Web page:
Clibbens speaks...

Carlisle United chief executive Nigel Clibbens denied there was a "siege mentality" at Brunton Park as he faced tough questions over the future of the club and its hierarchy's approach to communicating with fans.

The director conceded, in an interview on BBC Radio Cumbria, that he had perhaps not spoken enough to supporters through the media in recent times.

But he insisted there was "nothing to hide" about the running of the Blues and that he had an "open-door" policy.

Clibbens said he appeared on the radio, before yesterday's home defeat to Port Vale, after the station had read out letters from disillusioned fans the previous weekend.

He said he recognised there was a "clear desire" from supporters to hear more from the top of the club, "took on board" accusations he had not spoken to supporters often enough, and conceded he had "maybe fallen behind" the frequency of appearances that fans would prefer.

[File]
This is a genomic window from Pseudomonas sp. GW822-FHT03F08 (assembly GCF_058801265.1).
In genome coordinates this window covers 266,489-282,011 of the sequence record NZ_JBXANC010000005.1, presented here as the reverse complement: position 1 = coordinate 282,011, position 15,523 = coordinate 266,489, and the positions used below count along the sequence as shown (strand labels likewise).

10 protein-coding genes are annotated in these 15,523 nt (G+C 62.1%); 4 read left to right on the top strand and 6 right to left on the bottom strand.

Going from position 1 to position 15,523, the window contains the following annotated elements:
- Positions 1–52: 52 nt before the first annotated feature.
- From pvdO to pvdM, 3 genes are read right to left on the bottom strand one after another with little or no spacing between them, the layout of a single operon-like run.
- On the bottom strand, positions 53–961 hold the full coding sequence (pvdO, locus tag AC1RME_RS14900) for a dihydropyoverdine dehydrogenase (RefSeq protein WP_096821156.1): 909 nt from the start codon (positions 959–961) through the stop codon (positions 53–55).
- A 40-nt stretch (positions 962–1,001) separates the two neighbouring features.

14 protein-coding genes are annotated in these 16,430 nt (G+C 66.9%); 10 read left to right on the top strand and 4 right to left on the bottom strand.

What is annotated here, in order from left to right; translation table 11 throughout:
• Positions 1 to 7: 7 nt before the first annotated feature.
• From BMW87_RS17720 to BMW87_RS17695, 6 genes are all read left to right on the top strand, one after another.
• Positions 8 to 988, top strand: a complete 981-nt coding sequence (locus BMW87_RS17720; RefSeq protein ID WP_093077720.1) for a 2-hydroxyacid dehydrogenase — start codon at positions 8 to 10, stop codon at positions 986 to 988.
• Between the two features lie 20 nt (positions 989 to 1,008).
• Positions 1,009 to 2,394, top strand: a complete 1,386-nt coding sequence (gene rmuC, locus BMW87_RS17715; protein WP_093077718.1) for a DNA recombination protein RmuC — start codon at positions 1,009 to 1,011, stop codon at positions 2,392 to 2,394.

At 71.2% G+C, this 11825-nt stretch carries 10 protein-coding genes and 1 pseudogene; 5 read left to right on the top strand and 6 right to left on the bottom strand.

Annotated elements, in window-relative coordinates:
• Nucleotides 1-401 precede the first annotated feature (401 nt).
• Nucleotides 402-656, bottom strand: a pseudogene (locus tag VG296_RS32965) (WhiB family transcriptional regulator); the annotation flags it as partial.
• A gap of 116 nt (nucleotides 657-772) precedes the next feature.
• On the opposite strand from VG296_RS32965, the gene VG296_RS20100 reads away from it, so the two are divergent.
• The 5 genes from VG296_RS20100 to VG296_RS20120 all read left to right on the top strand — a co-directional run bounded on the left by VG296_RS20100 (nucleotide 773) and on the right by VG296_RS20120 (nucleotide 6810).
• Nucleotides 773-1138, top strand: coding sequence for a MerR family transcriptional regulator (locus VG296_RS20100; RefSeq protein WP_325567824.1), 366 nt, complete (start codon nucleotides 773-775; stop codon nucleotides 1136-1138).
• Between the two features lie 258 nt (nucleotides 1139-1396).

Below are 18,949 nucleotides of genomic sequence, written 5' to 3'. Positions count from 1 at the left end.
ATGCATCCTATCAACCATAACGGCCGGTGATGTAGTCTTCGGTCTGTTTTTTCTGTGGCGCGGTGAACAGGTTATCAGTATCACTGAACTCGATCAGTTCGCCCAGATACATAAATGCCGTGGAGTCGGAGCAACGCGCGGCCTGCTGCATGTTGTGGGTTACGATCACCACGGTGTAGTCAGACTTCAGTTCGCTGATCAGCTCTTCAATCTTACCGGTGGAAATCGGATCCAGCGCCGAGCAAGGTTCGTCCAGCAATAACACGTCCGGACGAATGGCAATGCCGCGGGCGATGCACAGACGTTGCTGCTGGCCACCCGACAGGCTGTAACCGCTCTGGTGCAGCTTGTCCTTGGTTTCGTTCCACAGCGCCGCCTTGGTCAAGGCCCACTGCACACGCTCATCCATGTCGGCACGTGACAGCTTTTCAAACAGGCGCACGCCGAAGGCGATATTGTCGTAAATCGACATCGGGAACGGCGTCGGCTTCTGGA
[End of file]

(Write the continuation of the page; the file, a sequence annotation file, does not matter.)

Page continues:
But he said: "There's no question of a siege mentality.

"When the club does things wrong, we need to be held to account, and I'm happy to come and address issues that fans have got."

Clibbens was pressed by commentator James Phillips about a range of subjects at United, including its ownership succession plans, its debts and financial relationship with Edinburgh Woollen Mill, supporters' matchday experience, budgets and the way United communicates with its fanbase.

On the club's future, he said the current owners were "getting too old" and they all conceded that regime change remained an "issue".

Clibbens, though, said the current loan facility provided by EWM - headed by Cumbria's richest man Philip Day - provided "comfort" to the club as they tried to improve on all fronts so as to be more attractive to potential new owners.

"The shareholders on the board accept there needs to be a change of ownership," Clibbens said. "They have tried to do that with a number of people and those failed.

"That's disappointing to everybody, and caused all kinds of angst within the club, and disquiet.

"The need hasn’t gone away. The priority from the club at the moment is to get the club in a position where it is more attractive to get people to come and be interested in the club.

"That means being better on and off the field.

"We've been successful in forming a relationship with EWM, which is giving us the time and space to do that, and security and comfort, and [is] de-risking the club financially.